It is not the water indeed that does them, but the word of God which is in and with the water, and faith, which trusts such word of God in the water. For without the word of God the water is simple water and no baptism. But with the word of God it is a baptism, that is, a gracious water of life and a washing of regeneration in the Holy Ghost, as St. Paul says, Titus, chapter three: By the washing of regeneration and renewing of the Holy Ghost, which He shed on us abundantly through Jesus Christ, our Savior, that, being justified by His grace, we should be made heirs according to the hope of eternal life. This is a faithful saying.

Fourthly.
What does such baptizing with water signify?–Answer.
It signifies that the old Adam in us should, by daily contrition and repentance, be drowned and die with all sins and evil lusts, and, again, a new man daily come forth and arise; who shall live before God in righteousness and purity forever.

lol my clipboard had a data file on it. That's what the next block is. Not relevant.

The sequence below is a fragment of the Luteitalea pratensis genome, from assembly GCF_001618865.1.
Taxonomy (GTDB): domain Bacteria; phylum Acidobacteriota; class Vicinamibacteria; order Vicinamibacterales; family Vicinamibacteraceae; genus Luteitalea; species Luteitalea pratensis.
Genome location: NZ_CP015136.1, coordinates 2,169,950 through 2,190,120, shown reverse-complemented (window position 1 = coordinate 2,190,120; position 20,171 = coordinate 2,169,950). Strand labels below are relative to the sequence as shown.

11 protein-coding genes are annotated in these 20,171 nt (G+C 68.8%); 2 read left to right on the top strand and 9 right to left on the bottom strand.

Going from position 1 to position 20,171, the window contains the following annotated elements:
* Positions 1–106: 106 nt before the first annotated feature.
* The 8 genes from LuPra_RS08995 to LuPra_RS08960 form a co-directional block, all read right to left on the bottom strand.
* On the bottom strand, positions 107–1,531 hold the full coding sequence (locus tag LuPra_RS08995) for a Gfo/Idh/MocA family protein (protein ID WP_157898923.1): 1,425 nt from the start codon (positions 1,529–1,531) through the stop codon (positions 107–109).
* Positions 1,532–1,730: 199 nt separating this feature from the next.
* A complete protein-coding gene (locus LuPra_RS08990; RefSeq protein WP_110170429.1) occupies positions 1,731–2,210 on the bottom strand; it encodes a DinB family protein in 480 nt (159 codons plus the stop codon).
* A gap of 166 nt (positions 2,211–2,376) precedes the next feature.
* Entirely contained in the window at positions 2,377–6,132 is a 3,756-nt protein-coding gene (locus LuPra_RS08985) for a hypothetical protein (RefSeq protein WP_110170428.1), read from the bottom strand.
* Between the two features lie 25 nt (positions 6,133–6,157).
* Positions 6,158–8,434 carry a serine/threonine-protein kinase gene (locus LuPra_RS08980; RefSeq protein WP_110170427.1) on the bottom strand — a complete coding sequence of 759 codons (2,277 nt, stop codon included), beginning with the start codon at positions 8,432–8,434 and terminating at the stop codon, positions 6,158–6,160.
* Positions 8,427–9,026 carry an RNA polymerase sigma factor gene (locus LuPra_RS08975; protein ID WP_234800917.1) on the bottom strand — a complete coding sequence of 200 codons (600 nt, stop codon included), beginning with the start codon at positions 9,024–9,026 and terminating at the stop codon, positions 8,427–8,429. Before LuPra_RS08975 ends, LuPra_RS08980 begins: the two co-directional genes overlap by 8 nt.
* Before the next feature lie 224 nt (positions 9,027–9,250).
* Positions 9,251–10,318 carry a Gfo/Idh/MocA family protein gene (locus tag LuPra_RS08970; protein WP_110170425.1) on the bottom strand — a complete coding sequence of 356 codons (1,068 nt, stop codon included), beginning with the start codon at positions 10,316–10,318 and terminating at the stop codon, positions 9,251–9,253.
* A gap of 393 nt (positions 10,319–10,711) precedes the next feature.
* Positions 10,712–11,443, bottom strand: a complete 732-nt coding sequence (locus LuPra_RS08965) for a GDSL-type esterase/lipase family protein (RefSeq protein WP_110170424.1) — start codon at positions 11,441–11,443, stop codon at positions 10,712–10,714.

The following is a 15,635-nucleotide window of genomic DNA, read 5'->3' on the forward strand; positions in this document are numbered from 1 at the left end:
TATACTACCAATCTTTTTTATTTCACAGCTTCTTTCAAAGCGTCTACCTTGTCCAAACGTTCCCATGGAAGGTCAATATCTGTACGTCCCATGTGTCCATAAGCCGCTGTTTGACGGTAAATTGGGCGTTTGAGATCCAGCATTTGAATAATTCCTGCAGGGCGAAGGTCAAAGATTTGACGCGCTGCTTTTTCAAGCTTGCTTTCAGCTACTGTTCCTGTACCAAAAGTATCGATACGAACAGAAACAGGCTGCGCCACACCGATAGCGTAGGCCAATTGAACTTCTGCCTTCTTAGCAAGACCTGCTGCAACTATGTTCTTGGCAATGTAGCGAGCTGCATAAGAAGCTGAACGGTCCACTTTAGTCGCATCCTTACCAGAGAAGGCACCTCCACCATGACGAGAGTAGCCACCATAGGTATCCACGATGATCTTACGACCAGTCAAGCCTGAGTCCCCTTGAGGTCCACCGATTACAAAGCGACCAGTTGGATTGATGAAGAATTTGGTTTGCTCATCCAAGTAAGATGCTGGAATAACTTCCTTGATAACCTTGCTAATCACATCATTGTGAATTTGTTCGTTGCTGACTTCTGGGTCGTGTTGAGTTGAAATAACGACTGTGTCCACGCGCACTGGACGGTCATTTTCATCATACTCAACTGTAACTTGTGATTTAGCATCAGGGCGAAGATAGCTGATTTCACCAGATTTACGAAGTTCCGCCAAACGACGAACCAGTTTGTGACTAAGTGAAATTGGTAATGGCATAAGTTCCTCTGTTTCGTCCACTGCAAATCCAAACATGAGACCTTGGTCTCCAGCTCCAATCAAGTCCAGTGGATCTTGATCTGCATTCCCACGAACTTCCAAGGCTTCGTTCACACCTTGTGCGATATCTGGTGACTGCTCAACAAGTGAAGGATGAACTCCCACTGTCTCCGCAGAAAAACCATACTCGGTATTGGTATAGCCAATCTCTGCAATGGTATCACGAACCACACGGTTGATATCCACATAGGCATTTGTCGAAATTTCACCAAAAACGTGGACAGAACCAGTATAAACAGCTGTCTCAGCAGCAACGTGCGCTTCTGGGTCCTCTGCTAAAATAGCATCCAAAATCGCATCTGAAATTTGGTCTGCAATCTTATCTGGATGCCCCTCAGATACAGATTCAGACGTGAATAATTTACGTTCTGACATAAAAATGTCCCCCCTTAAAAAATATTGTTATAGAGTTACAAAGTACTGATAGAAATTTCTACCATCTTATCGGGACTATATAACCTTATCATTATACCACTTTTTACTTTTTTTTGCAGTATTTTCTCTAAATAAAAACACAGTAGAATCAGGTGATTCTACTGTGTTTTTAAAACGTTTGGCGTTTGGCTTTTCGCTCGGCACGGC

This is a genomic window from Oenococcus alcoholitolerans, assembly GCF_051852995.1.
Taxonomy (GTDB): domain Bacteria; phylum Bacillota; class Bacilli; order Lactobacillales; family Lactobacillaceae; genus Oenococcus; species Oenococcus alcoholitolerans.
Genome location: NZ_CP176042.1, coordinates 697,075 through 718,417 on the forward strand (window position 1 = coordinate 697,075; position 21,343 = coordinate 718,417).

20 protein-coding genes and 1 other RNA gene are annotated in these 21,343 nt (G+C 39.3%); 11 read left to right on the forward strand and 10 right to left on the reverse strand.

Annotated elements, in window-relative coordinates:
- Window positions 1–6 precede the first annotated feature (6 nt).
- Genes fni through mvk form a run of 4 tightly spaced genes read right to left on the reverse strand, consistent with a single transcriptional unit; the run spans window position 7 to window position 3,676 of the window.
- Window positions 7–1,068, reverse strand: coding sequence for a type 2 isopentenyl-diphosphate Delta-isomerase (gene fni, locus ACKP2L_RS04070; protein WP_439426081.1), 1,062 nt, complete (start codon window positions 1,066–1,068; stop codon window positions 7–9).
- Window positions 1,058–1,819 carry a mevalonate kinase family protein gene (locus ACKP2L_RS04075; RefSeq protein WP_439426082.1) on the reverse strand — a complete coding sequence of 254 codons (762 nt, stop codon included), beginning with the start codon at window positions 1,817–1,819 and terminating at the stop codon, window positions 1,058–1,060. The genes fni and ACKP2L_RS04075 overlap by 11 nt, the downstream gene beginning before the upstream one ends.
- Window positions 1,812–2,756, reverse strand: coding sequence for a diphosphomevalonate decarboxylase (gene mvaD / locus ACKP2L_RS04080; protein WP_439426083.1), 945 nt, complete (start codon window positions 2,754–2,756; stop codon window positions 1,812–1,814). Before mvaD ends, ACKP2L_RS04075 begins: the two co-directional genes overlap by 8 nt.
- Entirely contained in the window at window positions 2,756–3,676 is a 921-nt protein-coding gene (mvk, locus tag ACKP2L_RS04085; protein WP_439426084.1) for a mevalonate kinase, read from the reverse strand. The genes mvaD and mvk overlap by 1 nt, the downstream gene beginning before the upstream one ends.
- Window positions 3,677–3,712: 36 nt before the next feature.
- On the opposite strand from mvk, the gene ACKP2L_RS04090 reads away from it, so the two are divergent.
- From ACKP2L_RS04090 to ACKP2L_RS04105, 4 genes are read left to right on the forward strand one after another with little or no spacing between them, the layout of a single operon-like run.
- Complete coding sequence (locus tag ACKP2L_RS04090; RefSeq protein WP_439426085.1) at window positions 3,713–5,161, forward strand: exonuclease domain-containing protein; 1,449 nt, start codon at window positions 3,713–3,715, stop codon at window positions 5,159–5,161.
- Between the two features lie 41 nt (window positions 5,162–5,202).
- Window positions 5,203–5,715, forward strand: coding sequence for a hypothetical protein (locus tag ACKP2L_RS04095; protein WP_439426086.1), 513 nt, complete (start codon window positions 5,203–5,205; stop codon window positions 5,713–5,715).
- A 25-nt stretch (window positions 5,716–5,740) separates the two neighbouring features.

Where is this written?–Answer.
St. Paul says Romans, chapter 6: We are buried with Christ by Baptism into death, that, like as He was raised up from the dead by the glory of the Father, even so we also should walk in newness of life.

Through baptism God comes to us- it is not a work of obedience, but a gift given to us through which God works saving faith. Through baptism the old Adam is drowned and we are brought to repentance.  We are washed, renewed and kept clean, not by our efforts or merit, but by the hand and will of God.

By the grace of God, may we repent and remember that in the water of our baptism we are made God’s own.  Our sins are forgiven and God gives us the power to stand for Him and to be counted as righteous in the merits of Christ.